As you enter Leon gallery, you are welcomed by an umbrella made out of condoms. It immediately surprises and makes you want to see more.
The machine gun made out of broken glass is one of the most stunning pieces. From the distance it gives you the impression that is a real machine gun. When you look closer, Slegg created a texture only with colored and different layers of glass, that is reflecting the real image perfectly. Glass, as everyday purposeful material shattered and used in this context, leaves the viewer with the uncomfortable contrast of violence versus nonviolence, reminding us of the fragility (glass) of a life. This invisible thread of playing with ambiguous meaning ties all the pieces of the show together.
The “Plastic Forks” in a suitcase which are mimicking the movement of grass shown in the video above, is not immediately obvious. The observer is gently forced with lightness and humor to be there and focus, to grasp the intention of the piece.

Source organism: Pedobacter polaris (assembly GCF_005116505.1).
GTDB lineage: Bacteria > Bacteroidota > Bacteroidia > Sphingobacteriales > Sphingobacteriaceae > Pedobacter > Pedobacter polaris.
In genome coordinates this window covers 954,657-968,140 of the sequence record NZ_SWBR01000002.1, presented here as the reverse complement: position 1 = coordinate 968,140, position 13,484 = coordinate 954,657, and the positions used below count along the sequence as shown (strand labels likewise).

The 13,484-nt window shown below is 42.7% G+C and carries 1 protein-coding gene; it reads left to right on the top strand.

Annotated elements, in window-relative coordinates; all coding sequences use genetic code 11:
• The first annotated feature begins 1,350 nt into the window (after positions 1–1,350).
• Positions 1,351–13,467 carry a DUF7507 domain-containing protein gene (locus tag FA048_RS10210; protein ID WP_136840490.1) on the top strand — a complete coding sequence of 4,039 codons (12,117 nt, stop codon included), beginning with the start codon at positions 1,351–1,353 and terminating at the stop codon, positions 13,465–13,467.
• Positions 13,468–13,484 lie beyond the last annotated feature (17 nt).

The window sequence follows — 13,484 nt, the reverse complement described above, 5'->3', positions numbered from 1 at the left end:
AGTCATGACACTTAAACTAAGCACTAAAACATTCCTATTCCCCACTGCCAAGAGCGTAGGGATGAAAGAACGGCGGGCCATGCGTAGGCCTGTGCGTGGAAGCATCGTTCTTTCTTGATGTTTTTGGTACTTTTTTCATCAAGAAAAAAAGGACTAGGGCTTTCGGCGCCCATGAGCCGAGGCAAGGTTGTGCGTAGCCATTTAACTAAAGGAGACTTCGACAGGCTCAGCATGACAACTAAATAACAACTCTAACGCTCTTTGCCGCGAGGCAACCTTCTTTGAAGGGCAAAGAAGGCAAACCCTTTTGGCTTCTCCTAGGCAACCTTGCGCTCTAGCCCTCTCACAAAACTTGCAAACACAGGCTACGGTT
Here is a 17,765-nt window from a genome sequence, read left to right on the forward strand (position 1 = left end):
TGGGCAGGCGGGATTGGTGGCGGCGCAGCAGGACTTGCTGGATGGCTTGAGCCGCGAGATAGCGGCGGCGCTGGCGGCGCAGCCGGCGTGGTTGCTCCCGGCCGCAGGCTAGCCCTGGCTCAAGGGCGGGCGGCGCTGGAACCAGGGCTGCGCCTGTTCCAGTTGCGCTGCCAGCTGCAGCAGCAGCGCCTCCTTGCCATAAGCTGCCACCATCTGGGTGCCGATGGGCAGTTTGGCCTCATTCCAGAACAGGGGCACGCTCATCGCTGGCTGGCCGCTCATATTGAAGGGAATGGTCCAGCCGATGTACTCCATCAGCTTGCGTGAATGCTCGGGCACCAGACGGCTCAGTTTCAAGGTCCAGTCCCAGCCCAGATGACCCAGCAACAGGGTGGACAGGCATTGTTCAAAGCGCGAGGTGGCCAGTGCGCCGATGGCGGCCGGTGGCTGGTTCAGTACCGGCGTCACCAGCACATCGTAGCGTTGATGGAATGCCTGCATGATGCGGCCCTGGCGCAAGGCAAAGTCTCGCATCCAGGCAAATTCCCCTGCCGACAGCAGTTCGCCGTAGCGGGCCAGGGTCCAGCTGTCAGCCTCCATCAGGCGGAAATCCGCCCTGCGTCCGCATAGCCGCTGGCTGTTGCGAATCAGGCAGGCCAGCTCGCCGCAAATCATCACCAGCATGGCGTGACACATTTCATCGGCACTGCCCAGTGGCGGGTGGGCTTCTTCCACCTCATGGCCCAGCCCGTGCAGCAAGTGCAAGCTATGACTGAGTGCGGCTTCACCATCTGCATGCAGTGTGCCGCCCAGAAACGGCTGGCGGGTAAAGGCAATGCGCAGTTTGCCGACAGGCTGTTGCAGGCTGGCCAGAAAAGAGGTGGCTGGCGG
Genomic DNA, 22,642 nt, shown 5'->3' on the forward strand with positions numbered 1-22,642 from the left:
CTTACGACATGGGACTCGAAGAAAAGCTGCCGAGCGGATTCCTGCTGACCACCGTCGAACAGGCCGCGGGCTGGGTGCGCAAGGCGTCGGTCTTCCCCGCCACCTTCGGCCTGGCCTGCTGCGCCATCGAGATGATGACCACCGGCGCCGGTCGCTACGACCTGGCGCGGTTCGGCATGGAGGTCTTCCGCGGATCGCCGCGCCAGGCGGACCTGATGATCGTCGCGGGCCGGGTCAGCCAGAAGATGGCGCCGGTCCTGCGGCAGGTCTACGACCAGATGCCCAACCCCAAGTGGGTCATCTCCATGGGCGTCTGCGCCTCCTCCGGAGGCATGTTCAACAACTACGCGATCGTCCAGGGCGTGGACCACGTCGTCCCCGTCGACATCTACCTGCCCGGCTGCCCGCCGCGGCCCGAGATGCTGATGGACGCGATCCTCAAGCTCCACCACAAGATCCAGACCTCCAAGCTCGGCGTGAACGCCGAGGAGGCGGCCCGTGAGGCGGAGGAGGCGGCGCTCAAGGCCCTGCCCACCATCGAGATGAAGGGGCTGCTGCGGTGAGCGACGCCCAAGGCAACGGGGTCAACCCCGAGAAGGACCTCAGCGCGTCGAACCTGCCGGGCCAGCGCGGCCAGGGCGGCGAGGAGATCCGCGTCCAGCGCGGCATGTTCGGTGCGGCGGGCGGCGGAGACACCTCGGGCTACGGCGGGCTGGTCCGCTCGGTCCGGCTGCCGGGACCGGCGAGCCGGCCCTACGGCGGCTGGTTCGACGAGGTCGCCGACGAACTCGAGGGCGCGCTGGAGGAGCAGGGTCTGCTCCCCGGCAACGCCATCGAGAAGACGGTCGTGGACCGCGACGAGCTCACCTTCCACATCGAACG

In another series of small sculptures Slegg used horse tack and covered it literally with tacks. They draw you in magnetically with their mesmerizing sparkle and you forget that they are made out of spiky tacks.
The way that Steve questions social standards, immoral motives that are lead by greed and then transforms them into sculptures are conceptually razor sharp, keen and witty. His processes are time consuming and sometimes stretch over several years in order to bring a piece of art from a faint idea to its courageous visual realization.
His work is humorous, sincere, bold, beautiful, authentic and always a surprise. If you have not seen Slegg’s work in person, this is your chance to feast your eyes and spirit.